Start with the overall numbers. Combined, the 400 are worth an estimated $1.5 trillion, up 12 percent from the year before. This at a time when both the net worth and annual income of the typical American household have been sinking. When the first Forbes list was published in 1982 there were only about a dozen billionaires. Today, every single member of the 400 has a ten-figure fortune. Their average net worth is $3.8 billion.

And where did this wealth come from? Forbes tries to justify the skyrocketing assets of the 400 by saying that “an alltime-high 70% are self-made…This is the working elite.” New riches may indeed be better than inherited wealth, but how did this “elite” climb the ladder of success?

The question is all the more pertinent, given the current inclination of conservatives to refer to the wealthy as “job-creators” as a way of rebuffing efforts to get the plutocrats to pay their fair share of taxes.

How much job creation can be attributed to the Forbes 400? In a chart on Sources of Wealth, the magazine notes that the largest single “industry” is investments, accounting for the fortunes of 96 of the 400. By contrast, manufacturing, which is more labor intensive, is listed as the source for only 17 of the tycoons.

Within the investments category, about one-sixth of the people in the top 100 made their fortunes from hedge funds, private equity and leveraged buyouts—activities that are more likely to result in the destruction than the creation of jobs. For example, Sam Zell (net worth: $4.7 billion) was ruthless in laying off workers after his takeover of the Tribune newspaper company.

Forbes no doubt would respond by pointing to the 48 people on the list who got fabulously wealthy from the technology sector. Yet many of these companies create very few jobs: Facebook, which made Mark Zuckerberg worth $17.5 billion, has only about 2,000 employees. Or, like Apple, which gave the late Steve Jobs a $7 billion fortune, they create most of their jobs abroad in low-wage countries such as China rather than manufacturing their gadgets in the United States. The same is now true for Dell—source of Michael Dell’s $15 billion fortune—which has closed most of its U.S. assembly operations.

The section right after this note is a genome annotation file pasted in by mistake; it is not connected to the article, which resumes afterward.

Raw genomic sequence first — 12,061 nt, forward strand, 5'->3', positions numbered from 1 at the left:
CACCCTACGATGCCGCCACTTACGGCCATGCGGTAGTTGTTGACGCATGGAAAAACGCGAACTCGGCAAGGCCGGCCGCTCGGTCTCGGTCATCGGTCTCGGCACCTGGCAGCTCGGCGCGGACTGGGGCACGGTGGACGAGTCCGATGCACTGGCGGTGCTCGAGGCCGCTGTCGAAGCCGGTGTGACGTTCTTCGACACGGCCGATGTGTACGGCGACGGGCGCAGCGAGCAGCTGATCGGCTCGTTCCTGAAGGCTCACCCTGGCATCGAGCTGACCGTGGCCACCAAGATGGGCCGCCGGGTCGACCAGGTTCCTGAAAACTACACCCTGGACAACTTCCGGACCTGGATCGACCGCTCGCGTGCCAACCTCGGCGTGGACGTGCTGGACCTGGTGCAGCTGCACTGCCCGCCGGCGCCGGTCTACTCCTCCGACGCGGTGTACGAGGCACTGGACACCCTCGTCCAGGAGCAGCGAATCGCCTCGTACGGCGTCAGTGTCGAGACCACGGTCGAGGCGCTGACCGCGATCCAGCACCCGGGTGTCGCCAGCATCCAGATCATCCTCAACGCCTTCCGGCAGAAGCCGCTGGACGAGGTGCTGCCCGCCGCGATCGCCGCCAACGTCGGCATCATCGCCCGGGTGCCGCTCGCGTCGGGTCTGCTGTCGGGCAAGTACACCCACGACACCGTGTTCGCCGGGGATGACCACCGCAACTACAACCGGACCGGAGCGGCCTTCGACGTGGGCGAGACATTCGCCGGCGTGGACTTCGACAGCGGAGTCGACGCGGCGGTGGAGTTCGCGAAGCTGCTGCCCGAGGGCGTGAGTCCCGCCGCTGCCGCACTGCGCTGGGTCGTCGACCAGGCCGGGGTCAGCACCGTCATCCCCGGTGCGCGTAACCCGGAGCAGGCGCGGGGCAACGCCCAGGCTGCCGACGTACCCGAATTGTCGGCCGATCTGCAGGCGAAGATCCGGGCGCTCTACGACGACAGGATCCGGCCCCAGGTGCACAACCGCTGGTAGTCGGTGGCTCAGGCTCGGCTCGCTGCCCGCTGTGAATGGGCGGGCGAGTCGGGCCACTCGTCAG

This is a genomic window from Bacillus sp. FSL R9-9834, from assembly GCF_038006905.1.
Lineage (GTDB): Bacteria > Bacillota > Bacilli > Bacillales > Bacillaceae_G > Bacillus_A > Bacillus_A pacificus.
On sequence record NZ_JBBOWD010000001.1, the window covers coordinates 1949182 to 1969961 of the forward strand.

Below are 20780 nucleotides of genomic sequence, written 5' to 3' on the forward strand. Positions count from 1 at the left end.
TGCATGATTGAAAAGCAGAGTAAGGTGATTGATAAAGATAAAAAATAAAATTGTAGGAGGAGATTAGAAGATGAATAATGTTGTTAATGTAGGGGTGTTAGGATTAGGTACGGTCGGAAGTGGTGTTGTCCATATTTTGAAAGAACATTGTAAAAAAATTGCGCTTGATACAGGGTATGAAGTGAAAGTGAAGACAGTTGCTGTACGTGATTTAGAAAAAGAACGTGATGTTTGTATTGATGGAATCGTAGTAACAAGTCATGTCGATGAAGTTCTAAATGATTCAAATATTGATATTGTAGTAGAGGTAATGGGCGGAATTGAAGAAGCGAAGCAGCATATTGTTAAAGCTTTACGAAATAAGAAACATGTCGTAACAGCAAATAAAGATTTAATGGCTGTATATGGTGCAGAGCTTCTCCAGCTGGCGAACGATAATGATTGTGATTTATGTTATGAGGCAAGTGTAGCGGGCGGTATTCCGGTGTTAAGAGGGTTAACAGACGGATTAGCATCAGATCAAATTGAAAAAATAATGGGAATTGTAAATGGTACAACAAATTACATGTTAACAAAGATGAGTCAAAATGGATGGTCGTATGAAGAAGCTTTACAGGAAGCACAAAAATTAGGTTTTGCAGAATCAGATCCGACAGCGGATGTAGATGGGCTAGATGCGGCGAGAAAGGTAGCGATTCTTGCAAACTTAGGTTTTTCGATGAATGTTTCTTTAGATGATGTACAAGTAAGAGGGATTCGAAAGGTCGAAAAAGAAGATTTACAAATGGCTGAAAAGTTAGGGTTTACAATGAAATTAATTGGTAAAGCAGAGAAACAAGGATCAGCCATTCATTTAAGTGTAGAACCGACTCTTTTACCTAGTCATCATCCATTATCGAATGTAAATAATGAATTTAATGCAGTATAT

The few people on the list who are associated with large-scale job creation in the United States got rich from a company known for paying lousy wages and fighting unions. Christy Walton and her immediate family enjoy a net worth of more than $24 billion deriving from the notorious Wal-Mart retail empire (other Waltons are worth billions more). The Koch Brothers ($25 billion) are bankrolling the effort to weaken collective bargaining rights and thereby depress wage levels, while satellite TV pioneer Stanley Hubbard ($1.9 billion) has been an outspoken critic of labor unions and was an aggressive campaigner against the Employee Free Choice Act.

Poor job creation performance and anti-union animus are not the only sins of the 400 and their companies. Some of them have a checkered record when it comes to other aspects of accountability and good corporate behavior.

Start at the top of the list. Bill Gates, whose $59 billion net worth makes him the richest individual in the United States, is known today mainly for his philanthropic activities. Yet it was not long ago that Gates was viewed as a modern-day robber baron and Microsoft was being prosecuted by the European Commission, the U.S. Justice Department and some 20 states for anti-competitive practices. In the 1990s there were widespread calls for the company to be broken up, but Microsoft reached a controversial settlement with the Bush Administration that kept it largely intact.

Today it is Google, whose founders Sergey Brin and Larry Page are estimated by Forbes to be worth $16.7 billion, that is at the center of accusations of monopolistic practices.

Amazon.com, headed by Jeff Bezos ($19.1 billion), has fought against the efforts of a variety of state governments to get the online retailer to collect sales taxes from its customers. By failing to collect taxes on most transactions, Amazon gains an advantage over its brick-and-mortar competitors but deprives states of billions of dollars in badly needed revenue.